The price which Bolivia is paid for its natural gas is roughly US$3.25 per million British thermal units ($11.1/MWh) to Brazil and $3.18 per million BTU to Argentina. Other sources state that Brazil pays between $3.15 and $3.60 per million BTU, not including $1.50 per million BTU in Petrobras extraction and transportation costs. As a comparison, the price of gas in the US as a whole in 2006 varied between US$5.85 to $7.90 per million British thermal units ($20.0 to $27.0/MWh) , although some years earlier the price of natural gas spiked at $14 per million BTU in California due to lack of pipeline capacity to and within California as well as due to electricity outages. While according to Le Monde, Brazil and Argentina pay US$2 per thousand cubic meter of gas, which costs from $12 to $15 in California.
In 1994, a contract with Brazil was passed, two years before 1996's privatization of the 70-year-old, state-owned Yacimientos Petroliferos Fiscales de Bolivia (YPFB). The construction of the Bolivia-Brazil gas pipeline cost US$2.2 billion.
A consortium called Pacific LNG was formed to exploit the newly discovered reserves. The consortium comprised the British companies BG Group and BP, and Spain's Repsol YPF. Repsol is one of three companies that dominate the gas sector in Bolivia, along with Petrobras and Total. A plan costing US$6 billion was drawn to build a pipeline to the Pacific coast, where the gas would be processed and liquefied before being shipped to Mexico and the United States (Baja California and California), through a Chilean port, for example Iquique. The 2003 Lozada deal was opposed heavily by Bolivian society, in part because of nationalism (Bolivia feels resentment after the territorial losses of the War of the Pacific in the late 19th century, which deprived it of the Litoral province and hence access to the sea).
Government ministers hoped to use the gas profits to bolster the sagging Bolivian economy and claimed the money would be invested exclusively in health and education. Opponents argued that under the current law, the exportation of the gas as a raw material would give Bolivia only 18% of the future profits, or US$40 million to US$70 million per year. They further argued that exporting the gas so cheaply would be the latest case of foreign exploitation of Bolivia's natural resources, starting with its silver and gold from the 17th century. They demanded that a plant be built in Bolivia to process the gas and that domestic consumption had to be met before export. As Le Monde puts it, "two reasons plead for the industrial exploitation of the gas, which the multinational companies now have the capacities of doing. The first is related to the necessity of satisfying the Bolivians' energy needs. The second demonstrates the interest of exporting a more profitable product rather than selling raw material". According to the French newspaper, only La Paz, El Alto, Sucre, Potosí, Camiri and Santa Cruz are now connected to the gas network; making an interior network which would reach all Bolivians would cost $1.5 billion, notwithstanding a central gas pipeline to link the various regions together. According to Carlos Miranda, an independent expert quoted by Le Monde, the best industrialisation project is the petrochemical complex proposed by the Brazilian Braskem firm, which would create 40 000 direct or indirect jobs and cost $1.4 billion. This figure is equivalent to the amount so far invested by Repsol, Total and Petrobras.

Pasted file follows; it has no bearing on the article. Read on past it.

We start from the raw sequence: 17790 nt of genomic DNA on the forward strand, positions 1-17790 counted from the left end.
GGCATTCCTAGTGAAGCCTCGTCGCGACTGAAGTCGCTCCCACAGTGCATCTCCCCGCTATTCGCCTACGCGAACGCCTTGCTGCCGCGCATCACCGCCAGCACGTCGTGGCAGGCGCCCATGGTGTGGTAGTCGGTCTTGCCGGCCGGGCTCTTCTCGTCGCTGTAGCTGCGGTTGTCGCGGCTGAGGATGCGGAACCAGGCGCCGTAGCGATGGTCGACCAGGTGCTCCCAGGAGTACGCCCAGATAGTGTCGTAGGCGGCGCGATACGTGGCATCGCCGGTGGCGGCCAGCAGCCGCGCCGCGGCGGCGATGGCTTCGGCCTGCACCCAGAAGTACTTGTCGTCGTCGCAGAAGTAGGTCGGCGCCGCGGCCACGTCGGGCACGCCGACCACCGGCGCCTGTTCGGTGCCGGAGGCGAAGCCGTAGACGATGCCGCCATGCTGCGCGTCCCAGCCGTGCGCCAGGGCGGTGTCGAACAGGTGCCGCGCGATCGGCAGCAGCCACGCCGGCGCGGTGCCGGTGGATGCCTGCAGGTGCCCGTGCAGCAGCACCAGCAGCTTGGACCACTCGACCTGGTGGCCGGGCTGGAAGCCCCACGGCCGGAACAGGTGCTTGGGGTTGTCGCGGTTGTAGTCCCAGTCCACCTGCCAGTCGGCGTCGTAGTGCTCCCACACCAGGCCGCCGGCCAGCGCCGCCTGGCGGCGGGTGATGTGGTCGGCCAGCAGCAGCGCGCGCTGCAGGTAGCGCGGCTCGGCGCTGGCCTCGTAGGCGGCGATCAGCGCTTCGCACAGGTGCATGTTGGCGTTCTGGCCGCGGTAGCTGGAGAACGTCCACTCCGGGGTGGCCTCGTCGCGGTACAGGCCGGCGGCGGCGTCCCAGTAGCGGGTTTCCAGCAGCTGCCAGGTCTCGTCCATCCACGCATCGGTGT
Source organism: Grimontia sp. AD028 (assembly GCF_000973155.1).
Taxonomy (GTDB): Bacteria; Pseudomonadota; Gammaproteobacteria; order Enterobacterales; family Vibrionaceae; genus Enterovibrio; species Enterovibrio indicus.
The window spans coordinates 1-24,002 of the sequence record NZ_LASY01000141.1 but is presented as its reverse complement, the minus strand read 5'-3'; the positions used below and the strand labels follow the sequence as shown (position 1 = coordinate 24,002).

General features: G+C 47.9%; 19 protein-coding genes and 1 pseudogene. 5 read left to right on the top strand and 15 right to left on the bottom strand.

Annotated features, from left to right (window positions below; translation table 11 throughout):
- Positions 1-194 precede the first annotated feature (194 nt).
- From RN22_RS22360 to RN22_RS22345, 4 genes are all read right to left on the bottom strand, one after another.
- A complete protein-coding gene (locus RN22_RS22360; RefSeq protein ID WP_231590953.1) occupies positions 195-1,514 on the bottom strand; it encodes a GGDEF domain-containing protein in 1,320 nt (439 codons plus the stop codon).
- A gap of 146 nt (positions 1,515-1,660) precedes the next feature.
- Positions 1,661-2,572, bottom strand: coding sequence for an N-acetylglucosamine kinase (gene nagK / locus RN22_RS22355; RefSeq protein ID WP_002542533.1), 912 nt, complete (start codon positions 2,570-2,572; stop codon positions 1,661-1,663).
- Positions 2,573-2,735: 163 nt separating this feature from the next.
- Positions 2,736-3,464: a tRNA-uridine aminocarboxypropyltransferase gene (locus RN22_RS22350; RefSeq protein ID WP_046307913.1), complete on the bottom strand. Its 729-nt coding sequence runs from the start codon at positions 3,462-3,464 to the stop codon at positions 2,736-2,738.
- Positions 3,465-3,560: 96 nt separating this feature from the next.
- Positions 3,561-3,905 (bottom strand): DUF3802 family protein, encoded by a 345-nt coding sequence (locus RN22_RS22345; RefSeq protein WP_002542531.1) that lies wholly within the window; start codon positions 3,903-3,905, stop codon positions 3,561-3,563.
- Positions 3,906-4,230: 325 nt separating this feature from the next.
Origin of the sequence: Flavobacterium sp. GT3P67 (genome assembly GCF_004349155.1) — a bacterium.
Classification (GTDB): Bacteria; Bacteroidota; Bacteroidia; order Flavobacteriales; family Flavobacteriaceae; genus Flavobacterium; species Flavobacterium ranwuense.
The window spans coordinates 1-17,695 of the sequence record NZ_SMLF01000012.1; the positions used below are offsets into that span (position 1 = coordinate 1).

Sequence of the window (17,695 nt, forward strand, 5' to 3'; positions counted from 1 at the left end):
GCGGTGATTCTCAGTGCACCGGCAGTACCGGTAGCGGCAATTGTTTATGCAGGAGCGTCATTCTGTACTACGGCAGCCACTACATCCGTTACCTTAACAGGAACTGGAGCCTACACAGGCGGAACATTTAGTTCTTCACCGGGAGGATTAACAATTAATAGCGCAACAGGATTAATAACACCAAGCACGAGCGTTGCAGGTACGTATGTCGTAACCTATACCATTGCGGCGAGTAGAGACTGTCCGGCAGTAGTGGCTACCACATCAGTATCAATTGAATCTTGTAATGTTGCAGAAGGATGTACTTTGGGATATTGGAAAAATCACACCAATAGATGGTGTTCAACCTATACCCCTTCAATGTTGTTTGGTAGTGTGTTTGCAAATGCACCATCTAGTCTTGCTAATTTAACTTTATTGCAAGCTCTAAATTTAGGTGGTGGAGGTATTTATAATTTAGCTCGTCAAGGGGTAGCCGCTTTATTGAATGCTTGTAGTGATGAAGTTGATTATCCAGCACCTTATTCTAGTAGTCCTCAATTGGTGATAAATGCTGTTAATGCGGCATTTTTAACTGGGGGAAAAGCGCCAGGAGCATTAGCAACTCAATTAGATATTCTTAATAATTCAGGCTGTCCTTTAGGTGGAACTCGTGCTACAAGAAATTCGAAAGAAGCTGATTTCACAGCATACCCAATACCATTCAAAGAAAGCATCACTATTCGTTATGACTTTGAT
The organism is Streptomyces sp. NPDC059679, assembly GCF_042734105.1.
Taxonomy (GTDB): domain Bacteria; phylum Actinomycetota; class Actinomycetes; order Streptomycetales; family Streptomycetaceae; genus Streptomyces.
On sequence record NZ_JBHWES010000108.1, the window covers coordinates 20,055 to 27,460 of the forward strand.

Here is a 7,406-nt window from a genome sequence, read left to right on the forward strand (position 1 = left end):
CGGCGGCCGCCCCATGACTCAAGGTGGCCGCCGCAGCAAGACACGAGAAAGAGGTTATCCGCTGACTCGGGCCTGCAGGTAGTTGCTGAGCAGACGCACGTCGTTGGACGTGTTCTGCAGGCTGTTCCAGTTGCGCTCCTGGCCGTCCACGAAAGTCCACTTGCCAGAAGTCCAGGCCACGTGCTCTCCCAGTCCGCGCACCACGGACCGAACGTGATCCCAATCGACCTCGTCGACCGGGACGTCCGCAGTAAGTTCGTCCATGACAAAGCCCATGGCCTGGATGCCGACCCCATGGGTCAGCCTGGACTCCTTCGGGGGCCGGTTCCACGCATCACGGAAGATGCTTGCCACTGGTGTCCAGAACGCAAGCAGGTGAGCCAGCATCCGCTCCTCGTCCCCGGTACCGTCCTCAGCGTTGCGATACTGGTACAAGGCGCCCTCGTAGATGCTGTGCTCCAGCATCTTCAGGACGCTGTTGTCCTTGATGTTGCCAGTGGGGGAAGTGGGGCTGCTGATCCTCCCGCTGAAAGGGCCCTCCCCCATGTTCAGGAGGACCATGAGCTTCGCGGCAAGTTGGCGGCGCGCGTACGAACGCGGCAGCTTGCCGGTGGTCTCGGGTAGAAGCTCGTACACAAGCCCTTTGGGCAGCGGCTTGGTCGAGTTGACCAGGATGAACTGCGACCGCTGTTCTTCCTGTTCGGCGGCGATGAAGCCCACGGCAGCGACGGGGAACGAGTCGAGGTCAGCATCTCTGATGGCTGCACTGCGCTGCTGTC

Bolivia, like much of Latin America, is a highly class-segregated society, in this case along ethnic lines: European-Indio. European descendants tend to monopolize political and economic power and in fact the republican institutions are drawn along the lines of European schools of thought with little or no adjustment to the indigenous tradition. This makes it much harder for the indigenous to integrate into society and to achieve personal success. Since the late 1990s, the indigenous communities have become radicalized throughout the Andes, pressing for political reform in Peru, Ecuador and Bolivia, loosely coordinated in the Pachacuti movement. The Movement Toward Socialism (MAS) is perhaps the strongest political expression of this movement in Bolivia, coordinating a wide range of community-based organizations mostly reflecting Aymara political aspirations.